And how do we try to balance budgets when the people up the top bugger things up? Do we raise their taxes since they’ve actually got something to sacrifice? No, we cut welfare. Austerity for the poor. Come on, you bastards, your kids don’t need to eat three meals a day!

It’s kind of sickening.

Still, at least the name “capitalism” is honest. It is what it says it is – a system that rewards the people with capital, at the expense of those without.

It’s not like where they call the system that builds corporate monopolies the “free market”.

PS Stay to the end of the Four Corners piece to watch the interview with Danny Dorling. His explanation of what’s happening and what’s coming next is exactly on the money.

If corporations worked, then shareholders would stop this

You know the sort of thing – executive comes up with a harebrained idea that looks like it’ll save money in the short term, but only by pissing off (if it doesn’t involve sacking them outright) staff and customers in a way that will, ultimately, cost the company money. Executive gets a bonus, moves on to the next company. Original company loses money, has to undo the whole thing (for which replacement executive gets their own bonus).

Take this utter stupidity from the games arm of Sony, this week:

going forward, all Sony PS3 titles that have a multiplayer component will also contain a PSN Online pass code that you’ll have to input in order to play online. Basically if you buy a PS3 title used you’d better factor in an additional $10 if you want to play multiplayer…

Let’s recap. In competition with a much better online service for which their competitor, Microsoft, charges a $50/year premium, where Sony’s customers have trouble finding other players to play with – Sony’s brilliant idea is to leave their service as second-rate as it already is and lock people out of it.

Thereby further reducing the number of people with whom paying customers can compete online. Thereby making their product even less attractive to the people who are choosing between the two competing console systems

Oh, whilst also cutting the value of games for purchasers who then can’t onsell them. And who can’t play their copy online with their own family without buying another “pass code”.

End result: more customers going to the competition, a loss that will far outweigh the small number of people who’ll actually pay the ridiculous $10 charge. Shareholders lose money, wish they hadn’t paid that executive the undeserved bonus.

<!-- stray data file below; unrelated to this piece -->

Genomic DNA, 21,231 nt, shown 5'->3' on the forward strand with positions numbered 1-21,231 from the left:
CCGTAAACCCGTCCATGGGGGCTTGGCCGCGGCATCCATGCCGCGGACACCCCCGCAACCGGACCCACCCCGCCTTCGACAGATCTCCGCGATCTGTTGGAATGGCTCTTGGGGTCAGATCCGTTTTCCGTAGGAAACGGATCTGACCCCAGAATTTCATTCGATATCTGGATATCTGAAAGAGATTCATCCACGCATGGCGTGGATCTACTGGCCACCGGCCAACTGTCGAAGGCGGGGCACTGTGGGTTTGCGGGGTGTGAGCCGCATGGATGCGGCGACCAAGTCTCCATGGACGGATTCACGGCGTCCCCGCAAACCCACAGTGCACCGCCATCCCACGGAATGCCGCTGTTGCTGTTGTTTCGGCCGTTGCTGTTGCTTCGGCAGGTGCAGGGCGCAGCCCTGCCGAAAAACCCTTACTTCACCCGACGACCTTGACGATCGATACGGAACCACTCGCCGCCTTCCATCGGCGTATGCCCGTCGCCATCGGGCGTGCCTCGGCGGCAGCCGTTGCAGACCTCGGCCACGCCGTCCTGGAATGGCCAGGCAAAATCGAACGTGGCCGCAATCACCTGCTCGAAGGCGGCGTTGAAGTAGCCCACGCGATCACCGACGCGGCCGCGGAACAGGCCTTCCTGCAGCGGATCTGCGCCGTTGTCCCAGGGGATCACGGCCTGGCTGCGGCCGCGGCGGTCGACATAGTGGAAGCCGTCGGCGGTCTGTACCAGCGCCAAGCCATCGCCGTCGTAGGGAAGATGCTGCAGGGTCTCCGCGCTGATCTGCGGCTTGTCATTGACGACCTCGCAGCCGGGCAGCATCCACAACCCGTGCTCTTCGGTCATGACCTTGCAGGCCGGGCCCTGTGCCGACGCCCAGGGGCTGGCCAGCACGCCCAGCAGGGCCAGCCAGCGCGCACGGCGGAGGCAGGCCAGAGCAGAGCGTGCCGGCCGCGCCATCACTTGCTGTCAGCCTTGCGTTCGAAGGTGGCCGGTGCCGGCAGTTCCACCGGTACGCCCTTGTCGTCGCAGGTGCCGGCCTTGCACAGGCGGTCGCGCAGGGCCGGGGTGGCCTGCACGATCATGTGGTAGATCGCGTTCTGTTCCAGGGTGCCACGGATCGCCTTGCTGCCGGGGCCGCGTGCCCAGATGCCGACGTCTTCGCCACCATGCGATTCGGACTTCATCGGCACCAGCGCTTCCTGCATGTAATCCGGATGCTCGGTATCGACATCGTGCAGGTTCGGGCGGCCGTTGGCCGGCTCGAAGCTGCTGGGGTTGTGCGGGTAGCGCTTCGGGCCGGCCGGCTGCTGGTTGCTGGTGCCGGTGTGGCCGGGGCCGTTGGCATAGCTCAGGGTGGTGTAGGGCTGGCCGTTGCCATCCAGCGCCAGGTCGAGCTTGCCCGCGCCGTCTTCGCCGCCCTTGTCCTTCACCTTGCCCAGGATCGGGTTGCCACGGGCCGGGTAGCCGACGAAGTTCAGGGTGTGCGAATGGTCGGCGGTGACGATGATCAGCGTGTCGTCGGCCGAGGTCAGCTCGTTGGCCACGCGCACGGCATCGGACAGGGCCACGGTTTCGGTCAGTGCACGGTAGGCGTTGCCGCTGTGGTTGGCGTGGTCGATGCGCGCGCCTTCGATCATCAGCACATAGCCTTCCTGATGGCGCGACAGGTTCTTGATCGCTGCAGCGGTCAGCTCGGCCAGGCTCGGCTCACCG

And the cycle continues.

ELSEWHERE: EA has had the brilliant idea, whilst trying to grow its competitor to Valve’s far-superior Steam online digital distribution service, of banning customers’ accounts if they play on a non-official server. This isn’t just stopping them playing that game online – it’s stopping them playing any game they’ve purchased digitally from EA using EA’s digital store.

That’s right – if you do something EA doesn’t like, it thinks it can block you from all the games you’ve paid for.

That’s DRM. You buy something, and they can take it away at their whim.

And they wonder why they lose customers to piracy.

Ordinary American questions for-profit health care

I’m not surprised this interview with an “Occupy Wall St” protester didn’t air on Fox, but I am surprised that it leaked:

That bit at the end?

“I think, myself, as well as many other people, would like to see a little but more economic justice or social justice — Jesus stuff — as far as feeding the poor, health care for the sick. You know, I find it really entertaining that people like to hold the Bill of Rights up while they’re screaming at gay soldiers, but they just can’t wrap their heads around the idea that a for-profit healthcare system doesn’t work. So, let’s just look at it like this, if we want the president to do more, let’s talk to him on a level that actually reaches people, instead of asking for his birth certificate and wasting time with total nonsense like Solyndra.”

If you relied on their national media, you’d almost forget that such Americans still existed.

Heads you pay us, tails you send customers to us

We’ve seen it before, for example when Ebay used its dominant position in the online auction sector to gain an advantage against competitors in the money transfer business by forcing customers where it has an effective monopoly to use its product (its PayPay “PayPal” system) instead of a competitor’s where it doesn’t. Using a dominant position in one industry to undermine competition in another.

And here it is again. The nearly monopoly electronic payment system for purchasing goods with a customer’s own money in shops in Australia – EFTPOS – is now gouging its retail customers with extra fees. How is that similar? Because EFTPOS is controlled by, along with some big banks and insurers, Coles (Wesfarmers) and Woolworths. So those two enormous supermarket chains can absorb these fees easily – a good portion of them are just going back to themselves anyway – where their competitors, like independent grocers, are left struggling with another cost they have to pay or lose customers. Heads you pay us, tails you send customers to us.

But, hey, I’m sure this will all work out for consumers in the long run, somehow. Go free market! Go!